Dr. Gervaise Gerstner explains how Botox can help treat excessive sweating, enlarged jaw, migraines and more conditions.
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Botox For Sweating? This Anti-Wrinkle Toxin Has Many Alternative Uses

Published:

September 4, 2014

By now, most people are aware of the aesthetic wrinkle-reducing benefits of Botox, but it is also starting to be used to treat a wide variety of other conditions.

Botox is a form of botulinum toxin that blocks certain nerve impulses when injected in small doses. This prevents muscles from contracting, and decreases the appearance of fine lines and wrinkles. Over the years, it has proven to be effective in temporarily relaxing and softening the appearance of wrinkles and other facial creases. In fact, since its initial approval by the FDA over 20 years ago, Botox has been the go-to treatment for not only Hollywood stars, but for anyone wishing to resist the signs of aging. Botox is typically used to treat wrinkles on the face, including crow’s feet, forehead wrinkles and frown lines between the brows. The length of its effectiveness varies, but most patients report results lasting 3 to 4 months. With repeated treatment, muscles are trained to relax, and wrinkles appear less severe with time.

While these uses of Botox are more commonly understood, there are other alternative uses from which patients may benefit. From my Manhattan practice, I offer Botox treatments for a more youthful appearance, but also for two lesser-known conditions that can affect many.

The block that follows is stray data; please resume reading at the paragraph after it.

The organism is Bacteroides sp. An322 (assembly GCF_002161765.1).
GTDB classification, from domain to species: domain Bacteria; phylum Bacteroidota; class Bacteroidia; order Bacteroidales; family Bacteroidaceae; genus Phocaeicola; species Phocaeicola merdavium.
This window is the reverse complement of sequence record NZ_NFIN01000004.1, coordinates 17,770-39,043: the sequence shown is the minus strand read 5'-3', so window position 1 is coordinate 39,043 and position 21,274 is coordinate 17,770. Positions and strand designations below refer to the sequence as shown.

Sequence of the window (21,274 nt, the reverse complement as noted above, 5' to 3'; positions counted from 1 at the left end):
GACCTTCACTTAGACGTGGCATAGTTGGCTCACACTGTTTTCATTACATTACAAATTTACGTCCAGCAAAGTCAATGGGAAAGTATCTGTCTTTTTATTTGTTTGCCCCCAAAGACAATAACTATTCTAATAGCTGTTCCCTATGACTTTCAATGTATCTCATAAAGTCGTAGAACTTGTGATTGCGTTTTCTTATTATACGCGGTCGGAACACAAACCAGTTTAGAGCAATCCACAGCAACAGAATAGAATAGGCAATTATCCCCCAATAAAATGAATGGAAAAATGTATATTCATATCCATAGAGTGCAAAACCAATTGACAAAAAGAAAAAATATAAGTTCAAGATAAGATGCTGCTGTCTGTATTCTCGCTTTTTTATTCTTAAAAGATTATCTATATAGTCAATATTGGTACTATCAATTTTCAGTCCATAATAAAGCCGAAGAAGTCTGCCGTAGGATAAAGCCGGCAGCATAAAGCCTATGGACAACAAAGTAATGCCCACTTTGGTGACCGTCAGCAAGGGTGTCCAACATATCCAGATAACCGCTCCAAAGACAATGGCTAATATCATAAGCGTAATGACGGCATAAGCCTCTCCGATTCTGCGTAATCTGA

Hyperhidrosis (Excessive Sweating)
This condition, which  affects approximately 2% to 3% of the population, causes excessive sweating that cannot be managed by topical solutions. It generally occurs under the arms, but it can also affect the feet and palms of the hands. A series of Botox injections in these areas blocks the release of the chemical which stimulates the sweat gland. Using Botox for excessive sweating can be an effective solution for up to 7 months.

Enlarged Masseter Jaw
This is a condition often caused by overstimulation of the masseter, which is the jaw muscle used for chewing. Constant gum chewing or teeth clenching can make the jaw disproportionate to the rest of the face. An enlarged jaw muscle can also be heredity. Botox is injected into the masseter, causing the muscle to atrophy, becoming smaller and more aligned with the face. Results from Botox treatments to the masseter muscle typically last 3 to 4 months.

Botox has also been proven effective in treatment of disorders as varied as involuntary neck muscle contractions (cervical dystonia), lazy eye, chronic migraines and, most recently, overactive bladder. As researchers continue their studies, it appears that the benefits of Botox are even more widespread than anyone ever thought possible.

Of course, only a properly certified and experienced medical provider such as a dermatologist should perform Botox treatments. It takes only a few minutes, and no anesthesia is required.

WORDS: Gervaise Gerstner, MD

 

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